Ministers were worried over “the confused state of British public opinion (America seen as a great a threat to peace as Russia)” and “a strong strain of anti-Reagan and anti-American sentiment”. They put this down to “Soviet propaganda” and the gullibility of the British public.
A number of memos to Prime Minister Thatcher recommended countering this with support for pro-government groups in the UK as well as expanded radio broadcasts to the Soviet Union and its “satellites” to “project” western culture and wean the countries of Eastern and Central Europe off their alliance with Moscow.
But the story of anti-Russian propaganda goes far back than last century.
‘Contempt for the Russian People’
Over 460 years ago an English navigator Richard Chancellor arrived in Moscow via the Russian port of Archangel on the White Sea. He was entertained by Tsar Ivan the Terrible who granted freedom of trade to English merchants, looking for a direct route to China to bypass the monopoly of Venice. Despite this hospitality, the English almost immediately formed a view of Russia as a “barbaric” country.
Anthony Cross, Emeritus Professor at the Department of Slavonic Studies, University of Cambridge is the editor of ‘A People Passing Rude: British Responses to Russian Culture’.
“Among the earliest and most influential Elizabethan accounts of Russia were those collected and published by Richard Hakluyt in two editions at the end of the 16th century, but two other publications, appearing before Hakluyt but then included by him in emasculated form, were influential in establishing a largely negative perception of Russia that extended way beyond intense cold and ubiquitous bears to religious obscurantism, tyrannical rule, and almost willful ignorance.”
Professor Cross took the title for his book from an epistle by the English poet George Turbervile, secretary to Thomas Randolph during his embassy to Muscovy in 1568, who entertained London society with damning depictions of “a people passing rude to vices vile inclin’d.”
In a much more scholarly ‘Of the Russe Commonwealth’ treatise another English Ambassador Giles Fletcher (1588-9) described Russians as ignorant and godless.
The famous author of “Paradise Lost” (and “Regained”) poet John Milton also had a jab at the Russians. In his ‘Brief History of Muscovia’, a compilation of 16th century accounts, published posthumously in 1682 he echoed Fletcher in suggesting that the Russians ‘have no learning, nor will suffer it to be among them’.
Milton claimed his book was based on witness accounts.
But as an American researcher of Muscovia John B Gleason observed:
“No one seems to have asked whether the eyewitnesses were truthfull, well-informed, conscientious. The Muscovia never raises such questions but uses every kind of assertion indiscriminately.”
Another expert on the subject Lloyd E Berry has identified “two ‘thematic’ similarities between Giles Fletcher’s and Milton’s books on Russia: “pride in the accomplishments of the English people and [their] system of government” and “contempt for the Russian people” and “Russian institutions.”
Russian Spies at the Palace
This western contempt for Russia and its people manifested itself during the Crimean War of 1853-56.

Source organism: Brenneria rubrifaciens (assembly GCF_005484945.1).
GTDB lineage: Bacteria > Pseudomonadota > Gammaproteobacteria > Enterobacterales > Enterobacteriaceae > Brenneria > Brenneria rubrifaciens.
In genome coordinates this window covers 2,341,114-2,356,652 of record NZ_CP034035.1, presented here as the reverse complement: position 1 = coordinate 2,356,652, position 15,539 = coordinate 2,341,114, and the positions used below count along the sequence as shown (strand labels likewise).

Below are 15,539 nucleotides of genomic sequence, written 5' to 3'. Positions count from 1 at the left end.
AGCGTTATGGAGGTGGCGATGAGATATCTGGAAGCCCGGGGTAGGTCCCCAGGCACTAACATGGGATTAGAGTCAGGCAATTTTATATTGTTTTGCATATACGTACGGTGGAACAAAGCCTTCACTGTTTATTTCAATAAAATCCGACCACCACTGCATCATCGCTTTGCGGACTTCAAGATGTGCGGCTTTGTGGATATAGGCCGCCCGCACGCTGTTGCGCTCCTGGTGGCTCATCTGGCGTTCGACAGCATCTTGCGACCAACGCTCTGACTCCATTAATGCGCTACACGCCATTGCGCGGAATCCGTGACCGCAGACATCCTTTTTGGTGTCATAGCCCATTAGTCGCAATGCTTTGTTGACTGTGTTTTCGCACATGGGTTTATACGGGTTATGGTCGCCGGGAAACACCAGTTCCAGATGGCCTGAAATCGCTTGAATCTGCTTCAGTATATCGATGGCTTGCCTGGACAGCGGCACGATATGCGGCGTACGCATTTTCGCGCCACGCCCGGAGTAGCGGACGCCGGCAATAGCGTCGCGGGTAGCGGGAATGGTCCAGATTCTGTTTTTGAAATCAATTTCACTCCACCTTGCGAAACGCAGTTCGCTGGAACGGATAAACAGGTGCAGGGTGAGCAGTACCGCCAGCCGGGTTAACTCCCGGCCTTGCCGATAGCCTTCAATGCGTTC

Russia had been putting military pressure on the Ottoman Empire in an effort to force political concessions from Turkey, particularly in regard to the governance of Orthodox Christian populations of the Balkan lands under Ottoman rule. Russia expected support from the Christian rulers of Britain, France, Prussia, and Austria, but both Catholics and Protestants of Western Europe viewed Muslim Turks as a lesser evil than Orthodox Russians.
In a Punch parody of an Orthodox Christian icon, the Tsar is seated on cannon balls, with a ramrod as a crozier, a mortar as a mitre, and a halo of bayonets.
That the Balkan peoples who rebelled against the Ottomans saw Russia as their protector and liberator made London, Paris and Vienna worry more about geopolitics than national aspirations of the oppressed.
It was England, particularly the Home Secretary Lord Palmerston, and the British press, led by The Times and the satirical magazine Punch who pushed hardest for the western powers to declare war on Russia. Such was the war fever brought about by the press that rumours abounded about Queen Victoria’s husband, Prince Albert, being a Russian agent. Thousands waited by the Tower of London to see Prince Albert escorted into the infamous prison.
The Bear Season
In a reference to Aesop’s fable about bees defending their hive from an intruding bear a Punch cartoon shows Turkish, Austrian, Prussian, French, and English ‘bees’, protecting the ‘hives’ of Constantinople, the capital of the Ottoman Empire, against the angry Russian ‘bear’.
The first depictions of Russia as a fearsome beast appeared in the 16th century Poland who was trying to establish its influence over its “less European” brethren. But it was the English who mastered the art almost to perfection. The first ever allegory of Russia as a bear appeared on a series of English engravings ‘The European Race’ started in 1737.
The Punch, established in 1841 made this allegory a household item. From then on the fearsome beast has been invoked each time the West wanted to depict Russia as a savage country.
Even the infamously bungled charge of the Light Brigade at the Battle of Balaclava was used by The Times to belittle the Russians as compared to the English:
“If the exhibition of the most brilliant valor, of the excess of courage, and of a daring which would have reflected luster on the best days of chivalry can afford full consolation for the disaster of today, we can have no reason to regret the melancholy loss which we sustained in a contest with a savage and barbarian enemy.”
The British were equally disdainful towards their Turkish allies whom London purported to “save” from the Russian “bear.”